Thomas Thwaites made a toaster from scratch for his project at the RCA.
His project is about critiquing our culture of undervaluing materials. He found through making this toaster that self sufficiency in a world of seven billion people is not efficient. His toaster cost over £1000 to make, excluding labour cost. He had to travel quite a bit during the project.
He made steel from iron ore with first a furnace and then some microwaves, some of which were harmed in the making of the project.
He chipped some mica from cliffs himself.
He melted down nickel coins for the nickel in the toaster.
He made copper by electroplating the copper ions from copper rich water in a disused copper mine.
He tried making plastic from corn starch but snails ate it. He found old plastic toys in the dump and found a way to justify calling it ‘from scratch’. Apparently there is a debate about whether to start a new geological era: many species are dying out now and new materials are appearing from what we’ve made.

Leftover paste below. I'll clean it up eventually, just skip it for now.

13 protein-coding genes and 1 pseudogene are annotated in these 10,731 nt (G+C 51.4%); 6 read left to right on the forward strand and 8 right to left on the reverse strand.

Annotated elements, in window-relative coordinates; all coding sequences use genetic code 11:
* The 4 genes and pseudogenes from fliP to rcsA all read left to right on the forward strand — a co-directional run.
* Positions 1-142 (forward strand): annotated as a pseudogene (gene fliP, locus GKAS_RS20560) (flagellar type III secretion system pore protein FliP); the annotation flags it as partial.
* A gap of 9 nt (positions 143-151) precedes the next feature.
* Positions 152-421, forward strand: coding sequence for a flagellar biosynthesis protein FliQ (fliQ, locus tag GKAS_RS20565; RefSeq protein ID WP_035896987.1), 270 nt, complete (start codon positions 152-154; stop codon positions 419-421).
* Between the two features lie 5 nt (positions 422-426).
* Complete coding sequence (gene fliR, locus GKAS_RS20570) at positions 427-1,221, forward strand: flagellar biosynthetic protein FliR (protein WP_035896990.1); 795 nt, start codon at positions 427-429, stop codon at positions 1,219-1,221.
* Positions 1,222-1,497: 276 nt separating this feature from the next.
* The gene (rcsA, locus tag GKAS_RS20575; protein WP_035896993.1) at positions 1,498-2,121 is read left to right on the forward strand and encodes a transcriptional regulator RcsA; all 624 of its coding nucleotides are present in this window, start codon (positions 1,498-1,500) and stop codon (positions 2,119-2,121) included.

The special thing about this project is that he actually attempted to make a household appliance from scratch by himself. It doesn’t matter that it looks terrible, that’s part of the charm of the project. It’s good that it’s a fun way of critiquing value and how we treat the environment. I like humour. But the main thing is that he did it – it would be so easy to talk about making a toaster from scratch and not doing it. He had the adventures and the failures and he spent all his money and the bank’s. He was brave enough to do it against the odds, even against his own fear of the project’s worth.
Well done him. You can see the toaster in the Science Museum.
I quite like the layout of his book. I might take inspiration from it.